Dear Annie: I will turn 65 this year and can’t help but look back on my life. For the most part, until recently at least, I was feeling very satisfied. I was married right out of college, at 22, to the wrong person, and we split up after 10 months. She has since been married four times. But I found the ideal person for me, and we were married when I turned 30 and have been together — happily — ever since.
We have one child, our beautiful daughter who will graduate from college next year. My wife and I tried to inculcate her with the importance of education and self-esteem, and we are very proud of her.
The company where I have worked is doing better than ever. In fact, I’d like to stay longer, but years ago I agreed to retire at 65, which is pretty standard around here. I’m not totally opposed to this, as I look forward to playing more golf and reading and just relaxing.
My wife and I have a good circle of friends, mainly from our church.
In other words, I was feeling pretty good about things, but then something happened. I got an email from a friend telling me about another friend, an old fraternity brother, who had started his own electronics business and just sold it for $15 million. All of my old friends are chatting by email, saying how impressed they are by this and how happy they are for him.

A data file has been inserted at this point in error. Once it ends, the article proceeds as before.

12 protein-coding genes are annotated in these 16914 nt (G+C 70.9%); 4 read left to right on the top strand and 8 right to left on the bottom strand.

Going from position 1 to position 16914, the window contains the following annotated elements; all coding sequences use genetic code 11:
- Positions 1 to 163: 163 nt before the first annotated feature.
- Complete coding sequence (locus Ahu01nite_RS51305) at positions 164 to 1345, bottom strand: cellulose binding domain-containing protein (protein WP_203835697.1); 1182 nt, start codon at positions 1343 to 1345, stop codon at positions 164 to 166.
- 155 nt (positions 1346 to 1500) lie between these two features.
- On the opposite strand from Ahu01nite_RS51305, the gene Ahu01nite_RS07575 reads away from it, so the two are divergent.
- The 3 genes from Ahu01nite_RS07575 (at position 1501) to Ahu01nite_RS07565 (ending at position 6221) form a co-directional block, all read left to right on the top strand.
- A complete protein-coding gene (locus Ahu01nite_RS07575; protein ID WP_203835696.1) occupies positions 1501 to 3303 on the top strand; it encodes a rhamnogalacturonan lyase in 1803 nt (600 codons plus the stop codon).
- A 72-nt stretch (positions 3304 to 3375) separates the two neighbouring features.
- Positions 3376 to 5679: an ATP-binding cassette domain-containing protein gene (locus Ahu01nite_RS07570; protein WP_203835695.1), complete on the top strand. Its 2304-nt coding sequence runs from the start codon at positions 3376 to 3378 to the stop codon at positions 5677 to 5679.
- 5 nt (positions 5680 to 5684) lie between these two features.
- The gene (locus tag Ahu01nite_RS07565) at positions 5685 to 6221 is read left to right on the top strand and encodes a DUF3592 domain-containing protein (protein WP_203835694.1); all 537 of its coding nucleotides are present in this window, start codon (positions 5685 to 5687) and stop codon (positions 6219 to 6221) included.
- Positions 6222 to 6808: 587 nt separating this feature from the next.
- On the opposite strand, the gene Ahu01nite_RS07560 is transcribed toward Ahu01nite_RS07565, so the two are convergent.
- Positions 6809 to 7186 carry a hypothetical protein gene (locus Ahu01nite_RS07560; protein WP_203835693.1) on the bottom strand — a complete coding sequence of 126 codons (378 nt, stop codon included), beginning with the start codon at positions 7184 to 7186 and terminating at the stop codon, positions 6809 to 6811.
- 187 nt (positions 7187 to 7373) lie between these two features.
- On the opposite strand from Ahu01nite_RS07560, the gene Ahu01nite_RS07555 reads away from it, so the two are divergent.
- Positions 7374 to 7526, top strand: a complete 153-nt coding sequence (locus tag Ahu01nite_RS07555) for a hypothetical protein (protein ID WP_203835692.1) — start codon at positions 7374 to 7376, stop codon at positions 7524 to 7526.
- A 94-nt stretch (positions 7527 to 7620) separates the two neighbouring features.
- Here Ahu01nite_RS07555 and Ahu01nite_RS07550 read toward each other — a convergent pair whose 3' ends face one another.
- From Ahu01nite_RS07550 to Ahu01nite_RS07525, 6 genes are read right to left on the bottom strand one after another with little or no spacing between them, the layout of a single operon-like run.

But I’m not. I felt sad when I heard this news, and I’m not sure why. Maybe I’m jealous. This guy has six beautiful children, lives in a mansion and seems to have done so much more with his time than I ever did. He makes me feel like I hardly tried in life. I know we shouldn’t compare ourselves to others, but I can’t help it. It is not that I want him to fail. I don’t. It’s just that he makes me feel like a failure.
My wife reads your column every day. (She loves it.) When I told her my feelings about this situation, she suggested that I write to you and ask if you have any advice for how I can change the way I feel about this.
— Not Measuring Up
Dear Not Measuring Up: The best way to “change” the way you feel about your jealousy is to accept it. It is natural to feel a little jealous when your friend just sold his company for $15 million, but it is not natural to try to push those feelings away and or to go down a rabbit hole of self-pity as to why you don’t measure up to him. Once you let yourself off the hook and allow those feelings to come up, they will pass more easily.
You sound like you have a very nice life — a productive career, a fulfilling marriage, a lovely, healthy daughter and friends from your church.
That which we appreciate appreciates. As Theodore Roosevelt said, “Comparison is the thief of joy.” Don’t allow your joy to be stolen by comparing yourself to another. Just remember, you never truly know what goes on inside someone else’s life. It might seem like they have everything, yet they might be miserable.
Good luck to you and your family, and please thank your wife for being a fan.
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